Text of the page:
(Artwork – by Nicola Dickson)
An experience of When My Heart Stops Beating
Hey, that’s you over there. I don’t mean you literally are there. I mean over there is your destination. In a box. You’ll be isolated, but your story will be told and released, repeatedly. The needle stuck in the groove that kids will tear at and the romantics will etch deeper and deeper. You’ll be isolated, but you’ll be in the company of many that don’t know you and none that you do. You’ll be isolated, but only until someone has the whim to open the box. And your tale will be the same as the person in the box next to you, and above you, and just out of reach over on the left in the box on the floor, and in the box two rows up to the right. Love. To the East, due South, far North, wild West.
16,882 steps to find you. Further than the curiosities in a cabinet. Lower than the numbers over the door whose function I cannot remember but which is surely remarkable. Beneath the toilet floor with the projected movies on it.
When My Heart Stops Beating is the work of Tasmanian craftsman and sculptural artist Patrick Hall. The work is in part comprised of a set of 54 draws on a wall. Each draw is fronted with a vinyl record and a face. When opened the draw reveals a written story inside as well as a recording of a voice that says “I love you”.
After hearing about this artwork at MONA, it was the sole exhibit I was prepared to stay underground for. I just loved it! I walked around for weeks accidentally saying out loud “I love you” in many voices and thinking about all those stories. Thankfully those out loud moments mostly happened in the company of people who knew what I had seen.
“What I think art can do is give the gossamer threads of experience some sort of tangible, visual shape “– Patrick Hall.
Hall’s artworks are thickly tangible. His sculptural elements want to ken your touch. The found objects and text need stroking so you can feel the layered narratives and get yourself into the story and pull memories to now. Stay with it until revealed. The revelations of narrative. The reward for the observant, discerning reader. The stubborn breath of curiosity coating and imbuing what’s said and seen with little tweezers picking and prodding.
Instruments. There to measure, judge, discern, check and force balance. Hunter’s, Raper’s and Watling’s channel-billed cuckoo. I love the narrative in this painting from Canberra artist Nicola Dickson. It hangs in my living room, but I’m tempted to put it over my bed where it can better infect my dreams and remind in waking that there is much to wonder about. This painting, and the one at the top of this blog post, are part of an exhibition called Birds From A New World, inspired by the Ducie Collection in the National Library of Australia. Forgotten drawings came to light. Illustrations, it is thought, by George Raper, a midshipman aboard the First Fleet. Of her exhibition Dickson explains:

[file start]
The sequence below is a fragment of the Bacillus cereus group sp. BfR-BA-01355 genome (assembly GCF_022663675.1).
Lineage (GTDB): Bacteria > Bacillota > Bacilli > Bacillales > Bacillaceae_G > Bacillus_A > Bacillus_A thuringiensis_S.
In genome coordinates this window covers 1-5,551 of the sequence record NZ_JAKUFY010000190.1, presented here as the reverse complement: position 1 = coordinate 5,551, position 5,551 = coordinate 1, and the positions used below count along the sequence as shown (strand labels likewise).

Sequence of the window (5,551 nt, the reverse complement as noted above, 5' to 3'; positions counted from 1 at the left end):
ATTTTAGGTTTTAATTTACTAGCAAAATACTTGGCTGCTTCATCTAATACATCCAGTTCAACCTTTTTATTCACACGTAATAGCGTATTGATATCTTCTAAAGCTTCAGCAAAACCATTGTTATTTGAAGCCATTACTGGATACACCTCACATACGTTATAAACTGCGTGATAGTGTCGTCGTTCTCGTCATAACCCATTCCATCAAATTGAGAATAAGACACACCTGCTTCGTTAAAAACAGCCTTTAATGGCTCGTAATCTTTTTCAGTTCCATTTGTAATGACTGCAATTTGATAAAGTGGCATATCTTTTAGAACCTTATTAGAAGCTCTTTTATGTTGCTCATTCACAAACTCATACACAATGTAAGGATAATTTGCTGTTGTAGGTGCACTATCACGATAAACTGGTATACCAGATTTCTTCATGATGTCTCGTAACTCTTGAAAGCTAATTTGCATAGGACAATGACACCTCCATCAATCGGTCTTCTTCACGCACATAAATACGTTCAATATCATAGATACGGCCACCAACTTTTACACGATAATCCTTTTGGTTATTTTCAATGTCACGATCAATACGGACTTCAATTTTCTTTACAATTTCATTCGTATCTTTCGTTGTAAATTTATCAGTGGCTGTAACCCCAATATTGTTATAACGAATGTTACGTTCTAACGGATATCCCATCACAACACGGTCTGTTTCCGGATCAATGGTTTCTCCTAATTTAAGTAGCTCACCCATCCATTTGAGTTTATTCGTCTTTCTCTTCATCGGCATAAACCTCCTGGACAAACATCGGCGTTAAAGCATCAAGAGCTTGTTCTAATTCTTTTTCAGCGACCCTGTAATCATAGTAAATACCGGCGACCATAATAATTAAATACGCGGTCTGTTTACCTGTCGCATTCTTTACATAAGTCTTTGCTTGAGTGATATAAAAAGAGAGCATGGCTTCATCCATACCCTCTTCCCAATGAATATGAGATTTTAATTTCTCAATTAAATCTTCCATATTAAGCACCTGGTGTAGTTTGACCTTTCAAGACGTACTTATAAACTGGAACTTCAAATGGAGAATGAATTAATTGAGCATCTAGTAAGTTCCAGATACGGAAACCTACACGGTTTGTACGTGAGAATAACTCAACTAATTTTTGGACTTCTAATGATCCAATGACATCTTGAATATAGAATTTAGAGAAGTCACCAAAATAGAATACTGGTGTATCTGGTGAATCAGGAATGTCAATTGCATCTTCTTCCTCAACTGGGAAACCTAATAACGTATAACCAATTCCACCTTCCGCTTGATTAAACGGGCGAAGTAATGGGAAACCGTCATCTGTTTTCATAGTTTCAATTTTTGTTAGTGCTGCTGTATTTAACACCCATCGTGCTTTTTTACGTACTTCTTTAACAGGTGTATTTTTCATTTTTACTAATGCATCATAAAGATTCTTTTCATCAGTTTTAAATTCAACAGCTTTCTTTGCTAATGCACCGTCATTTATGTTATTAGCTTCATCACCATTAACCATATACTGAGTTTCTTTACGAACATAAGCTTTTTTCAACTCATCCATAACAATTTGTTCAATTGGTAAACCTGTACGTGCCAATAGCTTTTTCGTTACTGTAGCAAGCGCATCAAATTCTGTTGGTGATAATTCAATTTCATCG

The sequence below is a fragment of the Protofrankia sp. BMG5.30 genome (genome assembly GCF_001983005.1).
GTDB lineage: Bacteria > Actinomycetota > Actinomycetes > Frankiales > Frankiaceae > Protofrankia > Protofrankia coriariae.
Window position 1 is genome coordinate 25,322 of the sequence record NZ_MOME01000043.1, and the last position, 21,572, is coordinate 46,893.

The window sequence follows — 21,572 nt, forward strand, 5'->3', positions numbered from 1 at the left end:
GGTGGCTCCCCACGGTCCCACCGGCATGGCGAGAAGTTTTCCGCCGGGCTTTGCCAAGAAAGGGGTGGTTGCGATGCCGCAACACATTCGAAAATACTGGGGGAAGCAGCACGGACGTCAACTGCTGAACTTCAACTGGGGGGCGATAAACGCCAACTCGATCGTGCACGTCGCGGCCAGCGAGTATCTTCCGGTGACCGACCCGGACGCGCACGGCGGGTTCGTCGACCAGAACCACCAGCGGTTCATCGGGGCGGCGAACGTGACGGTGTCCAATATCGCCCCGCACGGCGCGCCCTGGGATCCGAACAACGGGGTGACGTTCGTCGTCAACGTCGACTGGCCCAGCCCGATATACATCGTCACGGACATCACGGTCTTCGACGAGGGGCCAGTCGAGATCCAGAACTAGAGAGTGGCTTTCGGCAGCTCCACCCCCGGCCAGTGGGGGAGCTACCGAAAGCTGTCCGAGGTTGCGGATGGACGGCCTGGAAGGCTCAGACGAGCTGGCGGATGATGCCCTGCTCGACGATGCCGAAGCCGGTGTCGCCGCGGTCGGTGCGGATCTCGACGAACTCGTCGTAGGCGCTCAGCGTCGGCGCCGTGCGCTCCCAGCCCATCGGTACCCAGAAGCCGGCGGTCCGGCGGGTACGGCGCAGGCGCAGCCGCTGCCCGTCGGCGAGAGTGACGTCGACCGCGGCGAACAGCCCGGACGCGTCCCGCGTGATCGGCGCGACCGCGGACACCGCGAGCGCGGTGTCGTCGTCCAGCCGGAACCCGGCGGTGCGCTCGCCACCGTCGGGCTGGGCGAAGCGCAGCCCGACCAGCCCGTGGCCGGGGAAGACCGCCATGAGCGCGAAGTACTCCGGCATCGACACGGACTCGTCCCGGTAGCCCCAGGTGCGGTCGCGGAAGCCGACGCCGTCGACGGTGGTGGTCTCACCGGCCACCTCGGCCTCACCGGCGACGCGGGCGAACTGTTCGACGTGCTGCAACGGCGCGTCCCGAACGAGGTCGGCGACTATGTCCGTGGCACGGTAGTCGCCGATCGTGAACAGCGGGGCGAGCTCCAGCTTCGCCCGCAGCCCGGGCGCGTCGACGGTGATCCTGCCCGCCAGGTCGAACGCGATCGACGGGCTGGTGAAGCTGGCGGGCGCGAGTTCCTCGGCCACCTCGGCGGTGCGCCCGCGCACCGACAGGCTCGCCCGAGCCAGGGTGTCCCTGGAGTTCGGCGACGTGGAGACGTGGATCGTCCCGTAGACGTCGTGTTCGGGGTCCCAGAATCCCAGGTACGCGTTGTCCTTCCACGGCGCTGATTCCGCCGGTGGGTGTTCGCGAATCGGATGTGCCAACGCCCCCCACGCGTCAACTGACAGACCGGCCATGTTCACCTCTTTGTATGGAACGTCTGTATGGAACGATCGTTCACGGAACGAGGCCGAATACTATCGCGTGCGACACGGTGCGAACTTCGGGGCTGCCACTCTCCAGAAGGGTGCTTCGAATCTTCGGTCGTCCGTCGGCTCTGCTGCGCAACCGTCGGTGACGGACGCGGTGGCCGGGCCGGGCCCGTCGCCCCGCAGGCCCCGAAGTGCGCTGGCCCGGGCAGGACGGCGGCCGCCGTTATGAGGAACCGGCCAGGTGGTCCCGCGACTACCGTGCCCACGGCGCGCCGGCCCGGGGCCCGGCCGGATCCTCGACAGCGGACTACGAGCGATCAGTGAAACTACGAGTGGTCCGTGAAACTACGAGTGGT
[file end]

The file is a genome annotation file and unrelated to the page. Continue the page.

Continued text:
“Early illustrations such as those in the Ducie collection, played a central role in developing notions in the British imagination that Australia was a bizarre, antipodean world…The exhibition engages with the significant role that natural history illustrations played in the development and circulation of perceptions of other places and people… In each of the paintings in this exhibition the subject has been re-presented in a new ‘stage set’. Birds have been placed on pieces of navigational equipment, along measuring grids, or amid jungles of over-sized fantastic flowers.”
Dickson wants the viewer to consider the cultural context in which the illustrations were originally made. Illustrations of natural history were considered akin to map-making in that both function as acts of witnessing, and sometimes of claiming. From the archive we have more narrative, restriction removed, stories freed and made new thanks to the uncovering of well-preserved drawings in an estate in England.
It’s great to get into these well-traveled narratives, these works and words of love freed. But I’m also a sucker for a hometown tale, and this is often well told in a song. My first favourite Paul Kelly song is Leaps and Bounds because of its entanglement with Melbourne. I’ve fallen in love too with Nostalgia, the theme music to the UK TV series Wallander. It too entwines with me. We collide in place, and through doors and over love of a beacon. And whilst I’m nostalgic, it’s in new tellings that sentiment from the past can transform and become new paths.
Tram wires cross Melbourne skies
cut my red heart in two
my knuckles bleed down Johnston street
on a door that shouldn’t be in front of me
Twelve thousand miles away from your smile
I’m twelve thousand miles away from me
standing on the corner of Brunswick
got the rain coming down and mascara on my cheek
Oh whisper me words in the shape of a bay
shelter my love from the wind and the rain
Crow fly be my alibi
and return this fable on your wing
take it far away to where gypsies play
beneath metal stars by the bridge
Oh write me a beacon so I know the way
guide my love through night and through day
Only the sunset knows my blind desire for the fleeting
only the moon understands the beauty of love
when held by a hand like the aura of nostalgia